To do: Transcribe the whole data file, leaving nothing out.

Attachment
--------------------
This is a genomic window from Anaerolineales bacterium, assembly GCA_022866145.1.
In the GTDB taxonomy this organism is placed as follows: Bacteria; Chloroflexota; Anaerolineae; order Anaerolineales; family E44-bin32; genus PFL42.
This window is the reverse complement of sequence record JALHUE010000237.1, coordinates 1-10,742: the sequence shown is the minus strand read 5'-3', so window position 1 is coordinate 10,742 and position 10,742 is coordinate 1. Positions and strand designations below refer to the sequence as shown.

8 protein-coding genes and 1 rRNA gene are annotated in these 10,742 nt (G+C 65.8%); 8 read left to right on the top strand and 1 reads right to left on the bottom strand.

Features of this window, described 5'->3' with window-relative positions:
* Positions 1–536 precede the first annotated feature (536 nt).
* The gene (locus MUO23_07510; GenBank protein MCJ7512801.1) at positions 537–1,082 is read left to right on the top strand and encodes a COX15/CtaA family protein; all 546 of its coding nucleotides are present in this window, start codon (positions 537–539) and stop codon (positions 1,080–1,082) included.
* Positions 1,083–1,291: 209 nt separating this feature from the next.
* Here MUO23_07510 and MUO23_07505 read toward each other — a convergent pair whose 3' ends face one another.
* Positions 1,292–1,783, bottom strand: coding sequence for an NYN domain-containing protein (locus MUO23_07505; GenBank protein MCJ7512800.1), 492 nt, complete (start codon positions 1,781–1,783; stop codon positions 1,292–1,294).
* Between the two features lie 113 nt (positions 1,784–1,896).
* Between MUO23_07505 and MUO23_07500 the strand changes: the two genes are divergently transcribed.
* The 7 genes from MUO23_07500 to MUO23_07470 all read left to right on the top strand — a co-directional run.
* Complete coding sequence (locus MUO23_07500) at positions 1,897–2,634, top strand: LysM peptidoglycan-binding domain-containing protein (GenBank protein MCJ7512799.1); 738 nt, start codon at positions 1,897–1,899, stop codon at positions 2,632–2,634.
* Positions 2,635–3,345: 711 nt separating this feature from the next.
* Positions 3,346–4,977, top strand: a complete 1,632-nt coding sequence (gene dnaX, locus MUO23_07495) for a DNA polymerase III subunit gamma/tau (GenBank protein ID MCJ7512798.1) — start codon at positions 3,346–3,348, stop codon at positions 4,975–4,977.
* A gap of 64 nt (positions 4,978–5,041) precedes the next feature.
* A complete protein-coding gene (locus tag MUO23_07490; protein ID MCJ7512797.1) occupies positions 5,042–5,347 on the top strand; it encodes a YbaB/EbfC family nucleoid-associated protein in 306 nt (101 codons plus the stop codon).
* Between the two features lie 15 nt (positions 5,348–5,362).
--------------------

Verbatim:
This is a genomic window from Anaerolineales bacterium, assembly GCA_022866145.1.
In the GTDB taxonomy this organism is placed as follows: Bacteria; Chloroflexota; Anaerolineae; order Anaerolineales; family E44-bin32; genus PFL42.
This window is the reverse complement of sequence record JALHUE010000237.1, coordinates 1-10,742: the sequence shown is the minus strand read 5'-3', so window position 1 is coordinate 10,742 and position 10,742 is coordinate 1. Positions and strand designations below refer to the sequence as shown.

8 protein-coding genes and 1 rRNA gene are annotated in these 10,742 nt (G+C 65.8%); 8 read left to right on the top strand and 1 reads right to left on the bottom strand.

Features of this window, described 5'->3' with window-relative positions:
* Positions 1–536 precede the first annotated feature (536 nt).
* The gene (locus MUO23_07510; GenBank protein MCJ7512801.1) at positions 537–1,082 is read left to right on the top strand and encodes a COX15/CtaA family protein; all 546 of its coding nucleotides are present in this window, start codon (positions 537–539) and stop codon (positions 1,080–1,082) included.
* Positions 1,083–1,291: 209 nt separating this feature from the next.
* Here MUO23_07510 and MUO23_07505 read toward each other — a convergent pair whose 3' ends face one another.
* Positions 1,292–1,783, bottom strand: coding sequence for an NYN domain-containing protein (locus MUO23_07505; GenBank protein MCJ7512800.1), 492 nt, complete (start codon positions 1,781–1,783; stop codon positions 1,292–1,294).
* Between the two features lie 113 nt (positions 1,784–1,896).
* Between MUO23_07505 and MUO23_07500 the strand changes: the two genes are divergently transcribed.
* The 7 genes from MUO23_07500 to MUO23_07470 all read left to right on the top strand — a co-directional run.
* Complete coding sequence (locus MUO23_07500) at positions 1,897–2,634, top strand: LysM peptidoglycan-binding domain-containing protein (GenBank protein MCJ7512799.1); 738 nt, start codon at positions 1,897–1,899, stop codon at positions 2,632–2,634.
* Positions 2,635–3,345: 711 nt separating this feature from the next.
* Positions 3,346–4,977, top strand: a complete 1,632-nt coding sequence (gene dnaX, locus MUO23_07495) for a DNA polymerase III subunit gamma/tau (GenBank protein ID MCJ7512798.1) — start codon at positions 3,346–3,348, stop codon at positions 4,975–4,977.
* A gap of 64 nt (positions 4,978–5,041) precedes the next feature.
* A complete protein-coding gene (locus tag MUO23_07490; protein ID MCJ7512797.1) occupies positions 5,042–5,347 on the top strand; it encodes a YbaB/EbfC family nucleoid-associated protein in 306 nt (101 codons plus the stop codon).
* Between the two features lie 15 nt (positions 5,348–5,362).